Modelling and active control of the Vacuum Infusion Process for composites manufacture.
PhD thesis, University of Nottingham.
Vacuum infusion technology, even though first reported more than 50 years ago, was not popular for mainstream fibre reinforced polymer composites manufacturing until recently. Its present-day popularity is due to the increasing emphasis on the manufacturing cost as well as environmental and health concerns. As a result, novel processes such as Vacuum Infusion (VI) and Seemans' Composite Resin Injection Moulding Process (SCRIMPTM), employing the same basic technology, have been developed. As latecomers, these processes have not been investigated in detail and there exists a lack of understanding that can undermine the potential improvements in composites manufacturing offered by them. The present work is focused on (i) enhancing the fundamental understanding, and (ii) advancing the processing technology to fully exploit their potential.
Limitations of the existing analytical models for fluid flow in VI are explored. Then, improvising upon and extending these models, analytical formulations for the pressure profile and fill-times in rectilinear and radial flow VI processes are developed. An important result from this study is that with increasing reinforcement compliance, the analytical VI pressure profile diverges from the RTM pressure profile. It is found that for rectilinear as well as radial flow processes, the fill-time ratio between equivalent RTM and VI remains constant. Experimental validation for these formulations show that the pressure profile varies with flow progression in both rectilinear and radial flow VI. This leads to a dynamically changing fill-times ratio between RTM and VI. This dynamic behaviour, which is contrary to analytical predictions, is explained by hypothesising that the compliance characterisation experiments do not replicate the actual events in VI.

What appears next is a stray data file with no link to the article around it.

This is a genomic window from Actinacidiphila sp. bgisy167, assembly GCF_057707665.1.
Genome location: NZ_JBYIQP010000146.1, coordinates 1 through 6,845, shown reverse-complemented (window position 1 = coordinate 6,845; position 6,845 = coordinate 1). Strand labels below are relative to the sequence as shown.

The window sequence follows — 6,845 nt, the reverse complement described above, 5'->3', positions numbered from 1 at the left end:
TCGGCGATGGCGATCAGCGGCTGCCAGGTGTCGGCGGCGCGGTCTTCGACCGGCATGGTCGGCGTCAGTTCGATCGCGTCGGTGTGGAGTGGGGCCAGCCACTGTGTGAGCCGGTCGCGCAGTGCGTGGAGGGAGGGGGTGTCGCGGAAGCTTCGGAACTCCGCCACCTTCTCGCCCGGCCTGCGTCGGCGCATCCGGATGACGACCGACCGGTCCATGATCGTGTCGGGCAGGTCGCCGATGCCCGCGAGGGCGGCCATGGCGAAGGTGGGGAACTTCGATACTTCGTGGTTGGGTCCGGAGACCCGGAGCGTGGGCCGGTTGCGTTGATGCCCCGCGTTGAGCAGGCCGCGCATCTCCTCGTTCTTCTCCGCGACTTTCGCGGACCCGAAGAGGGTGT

The issue of process control is also investigated for the VI process. A novel approach, using non-intrusive sensors and real-time flow simulations, is designed and implemented. The study gives important insights about the controllability of this process. It is found that in VI, due to low driving pressure, an optimum window of opportunity exists for process control. Reinforcements with high permeability give higher flow velocity, while low permeability reinforcements lead to lower flow velocity. Both of these cases lead to a marginal window of opportunity and poor process controllability. For reinforcements that offer good controllability, the control system is able to identify flow deviations and correct them, increasing the process efficiency.
Thesis (University of Nottingham only)
||vacuum infusion, polymer matrix composites, active control, textile composites, liquid composites moulding
||T Technology > TA Engineering (General). Civil engineering (General)
||UK Campuses > Faculty of Engineering > Department of Mechanical, Materials and Manufacturing Engineering
||29 May 2008
||14 Sep 2016 07:18
Actions (Archive Staff Only)